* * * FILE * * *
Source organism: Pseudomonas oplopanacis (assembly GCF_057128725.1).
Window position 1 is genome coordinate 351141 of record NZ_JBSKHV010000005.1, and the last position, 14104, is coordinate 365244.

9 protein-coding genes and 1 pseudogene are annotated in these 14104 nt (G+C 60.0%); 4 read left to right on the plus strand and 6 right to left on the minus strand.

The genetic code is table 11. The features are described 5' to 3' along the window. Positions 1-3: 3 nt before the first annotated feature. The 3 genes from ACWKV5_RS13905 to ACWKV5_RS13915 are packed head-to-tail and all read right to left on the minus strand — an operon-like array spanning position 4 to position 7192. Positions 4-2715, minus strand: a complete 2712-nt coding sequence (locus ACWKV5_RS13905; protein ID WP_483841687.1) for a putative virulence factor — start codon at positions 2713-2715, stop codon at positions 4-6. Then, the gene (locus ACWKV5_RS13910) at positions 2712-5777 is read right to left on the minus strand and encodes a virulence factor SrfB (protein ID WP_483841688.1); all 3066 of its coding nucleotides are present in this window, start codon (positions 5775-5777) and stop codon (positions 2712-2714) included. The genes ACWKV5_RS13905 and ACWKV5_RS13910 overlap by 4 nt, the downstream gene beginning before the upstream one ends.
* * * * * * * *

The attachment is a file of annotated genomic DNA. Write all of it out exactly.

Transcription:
Source organism: Pseudomonas oplopanacis (assembly GCF_057128725.1).
Window position 1 is genome coordinate 351141 of record NZ_JBSKHV010000005.1, and the last position, 14104, is coordinate 365244.

9 protein-coding genes and 1 pseudogene are annotated in these 14104 nt (G+C 60.0%); 4 read left to right on the plus strand and 6 right to left on the minus strand.

The genetic code is table 11. The features are described 5' to 3' along the window. Positions 1-3: 3 nt before the first annotated feature. The 3 genes from ACWKV5_RS13905 to ACWKV5_RS13915 are packed head-to-tail and all read right to left on the minus strand — an operon-like array spanning position 4 to position 7192. Positions 4-2715, minus strand: a complete 2712-nt coding sequence (locus ACWKV5_RS13905; protein ID WP_483841687.1) for a putative virulence factor — start codon at positions 2713-2715, stop codon at positions 4-6. Then, the gene (locus ACWKV5_RS13910) at positions 2712-5777 is read right to left on the minus strand and encodes a virulence factor SrfB (protein ID WP_483841688.1); all 3066 of its coding nucleotides are present in this window, start codon (positions 5775-5777) and stop codon (positions 2712-2714) included. The genes ACWKV5_RS13905 and ACWKV5_RS13910 overlap by 4 nt, the downstream gene beginning before the upstream one ends.